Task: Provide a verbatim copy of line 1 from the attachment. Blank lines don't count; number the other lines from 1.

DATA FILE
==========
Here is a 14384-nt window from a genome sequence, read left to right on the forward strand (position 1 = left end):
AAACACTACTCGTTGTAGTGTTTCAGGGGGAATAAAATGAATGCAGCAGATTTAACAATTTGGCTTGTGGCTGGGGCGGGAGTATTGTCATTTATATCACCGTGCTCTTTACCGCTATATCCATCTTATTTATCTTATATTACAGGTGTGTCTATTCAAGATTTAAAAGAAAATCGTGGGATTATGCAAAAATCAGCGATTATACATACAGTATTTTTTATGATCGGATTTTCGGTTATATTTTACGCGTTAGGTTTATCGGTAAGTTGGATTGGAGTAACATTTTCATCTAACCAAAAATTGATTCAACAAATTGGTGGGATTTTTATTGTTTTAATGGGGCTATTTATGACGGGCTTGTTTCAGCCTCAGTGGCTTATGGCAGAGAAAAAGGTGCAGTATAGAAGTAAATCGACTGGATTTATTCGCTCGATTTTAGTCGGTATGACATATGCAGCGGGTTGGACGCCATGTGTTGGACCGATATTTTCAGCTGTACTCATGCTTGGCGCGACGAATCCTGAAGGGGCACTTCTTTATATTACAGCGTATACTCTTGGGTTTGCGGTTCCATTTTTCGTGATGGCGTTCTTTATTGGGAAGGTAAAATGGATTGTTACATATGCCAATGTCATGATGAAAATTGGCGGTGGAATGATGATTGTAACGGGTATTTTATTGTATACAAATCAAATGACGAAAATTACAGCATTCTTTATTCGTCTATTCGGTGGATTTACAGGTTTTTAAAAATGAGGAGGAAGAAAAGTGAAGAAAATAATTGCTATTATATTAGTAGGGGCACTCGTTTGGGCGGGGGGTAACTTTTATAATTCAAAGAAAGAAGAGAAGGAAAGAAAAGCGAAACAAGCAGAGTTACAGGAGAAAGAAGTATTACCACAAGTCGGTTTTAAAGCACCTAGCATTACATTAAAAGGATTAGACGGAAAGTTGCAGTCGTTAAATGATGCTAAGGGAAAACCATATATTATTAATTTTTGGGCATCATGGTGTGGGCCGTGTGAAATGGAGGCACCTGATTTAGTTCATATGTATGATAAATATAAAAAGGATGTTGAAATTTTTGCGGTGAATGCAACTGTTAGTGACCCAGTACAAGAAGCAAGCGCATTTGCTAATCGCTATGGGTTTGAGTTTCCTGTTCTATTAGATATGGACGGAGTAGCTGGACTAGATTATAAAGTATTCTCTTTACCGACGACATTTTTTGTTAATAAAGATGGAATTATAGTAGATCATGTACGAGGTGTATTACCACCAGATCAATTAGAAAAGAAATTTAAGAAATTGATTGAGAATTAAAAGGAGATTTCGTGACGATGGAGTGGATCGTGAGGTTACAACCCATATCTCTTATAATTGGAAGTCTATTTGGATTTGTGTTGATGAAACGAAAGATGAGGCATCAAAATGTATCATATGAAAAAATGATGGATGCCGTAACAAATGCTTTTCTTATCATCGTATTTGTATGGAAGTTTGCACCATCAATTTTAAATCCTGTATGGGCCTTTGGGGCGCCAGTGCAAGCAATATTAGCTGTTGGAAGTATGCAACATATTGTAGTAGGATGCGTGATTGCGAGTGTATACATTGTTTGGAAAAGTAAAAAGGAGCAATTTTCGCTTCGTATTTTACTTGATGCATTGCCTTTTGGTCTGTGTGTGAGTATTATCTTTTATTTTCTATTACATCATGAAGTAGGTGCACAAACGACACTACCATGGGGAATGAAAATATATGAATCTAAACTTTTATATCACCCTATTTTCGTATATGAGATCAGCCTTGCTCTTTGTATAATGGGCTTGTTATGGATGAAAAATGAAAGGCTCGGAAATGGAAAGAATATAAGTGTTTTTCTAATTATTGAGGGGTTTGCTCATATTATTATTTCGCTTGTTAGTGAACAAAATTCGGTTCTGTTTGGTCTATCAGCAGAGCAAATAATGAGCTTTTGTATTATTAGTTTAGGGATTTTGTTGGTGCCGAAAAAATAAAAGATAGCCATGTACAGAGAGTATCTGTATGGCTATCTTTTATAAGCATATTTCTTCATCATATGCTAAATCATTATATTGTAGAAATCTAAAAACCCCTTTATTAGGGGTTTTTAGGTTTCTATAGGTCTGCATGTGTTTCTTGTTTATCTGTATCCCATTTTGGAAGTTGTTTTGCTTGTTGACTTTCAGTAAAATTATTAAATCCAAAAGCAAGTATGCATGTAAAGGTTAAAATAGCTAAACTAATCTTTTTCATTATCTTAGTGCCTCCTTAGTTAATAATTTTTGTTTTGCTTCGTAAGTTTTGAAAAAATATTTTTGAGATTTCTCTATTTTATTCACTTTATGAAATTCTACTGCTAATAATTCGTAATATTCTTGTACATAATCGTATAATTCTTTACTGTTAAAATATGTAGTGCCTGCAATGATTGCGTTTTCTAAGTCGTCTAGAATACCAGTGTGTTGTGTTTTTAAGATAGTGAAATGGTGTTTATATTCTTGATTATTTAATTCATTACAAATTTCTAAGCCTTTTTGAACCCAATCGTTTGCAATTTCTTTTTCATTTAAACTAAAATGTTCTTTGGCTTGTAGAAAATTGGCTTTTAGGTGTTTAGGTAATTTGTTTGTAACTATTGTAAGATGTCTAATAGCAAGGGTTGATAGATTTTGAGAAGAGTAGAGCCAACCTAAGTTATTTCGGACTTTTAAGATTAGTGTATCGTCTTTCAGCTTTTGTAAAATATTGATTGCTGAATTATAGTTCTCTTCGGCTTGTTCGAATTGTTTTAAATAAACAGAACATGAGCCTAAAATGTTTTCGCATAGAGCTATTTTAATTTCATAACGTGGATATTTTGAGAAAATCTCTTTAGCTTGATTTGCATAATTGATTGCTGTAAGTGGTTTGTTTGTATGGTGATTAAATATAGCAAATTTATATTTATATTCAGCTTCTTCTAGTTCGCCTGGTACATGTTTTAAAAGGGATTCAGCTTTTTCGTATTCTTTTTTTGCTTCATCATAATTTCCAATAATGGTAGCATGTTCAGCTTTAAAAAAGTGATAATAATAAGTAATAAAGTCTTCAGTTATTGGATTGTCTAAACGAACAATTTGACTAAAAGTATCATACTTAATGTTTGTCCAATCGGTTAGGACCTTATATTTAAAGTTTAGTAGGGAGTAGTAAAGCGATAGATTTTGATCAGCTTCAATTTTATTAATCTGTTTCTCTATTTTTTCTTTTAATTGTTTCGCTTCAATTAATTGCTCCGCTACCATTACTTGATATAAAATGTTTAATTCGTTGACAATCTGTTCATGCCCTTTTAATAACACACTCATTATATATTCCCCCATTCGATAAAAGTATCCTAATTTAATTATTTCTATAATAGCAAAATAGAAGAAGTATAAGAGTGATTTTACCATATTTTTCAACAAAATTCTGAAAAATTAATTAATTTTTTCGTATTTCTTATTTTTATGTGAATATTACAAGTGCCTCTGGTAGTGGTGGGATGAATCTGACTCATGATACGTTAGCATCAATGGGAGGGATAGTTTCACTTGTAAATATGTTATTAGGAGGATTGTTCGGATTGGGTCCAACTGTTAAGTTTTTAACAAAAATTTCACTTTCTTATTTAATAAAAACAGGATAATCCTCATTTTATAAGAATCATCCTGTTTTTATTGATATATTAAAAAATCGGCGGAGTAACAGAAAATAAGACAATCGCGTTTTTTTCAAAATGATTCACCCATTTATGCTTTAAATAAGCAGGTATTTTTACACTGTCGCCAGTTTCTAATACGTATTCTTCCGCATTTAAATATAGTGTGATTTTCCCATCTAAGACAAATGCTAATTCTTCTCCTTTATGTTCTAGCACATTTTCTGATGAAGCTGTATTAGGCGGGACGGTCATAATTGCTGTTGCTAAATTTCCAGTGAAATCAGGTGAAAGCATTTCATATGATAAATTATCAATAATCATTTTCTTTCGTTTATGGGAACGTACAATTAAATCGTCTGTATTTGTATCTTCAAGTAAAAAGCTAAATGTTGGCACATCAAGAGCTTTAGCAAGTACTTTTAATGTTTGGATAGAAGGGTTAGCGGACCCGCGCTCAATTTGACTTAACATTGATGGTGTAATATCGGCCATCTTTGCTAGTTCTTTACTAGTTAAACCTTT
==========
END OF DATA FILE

Here is a 14384-nt window from a genome sequence, read left to right on the forward strand (position 1 = left end):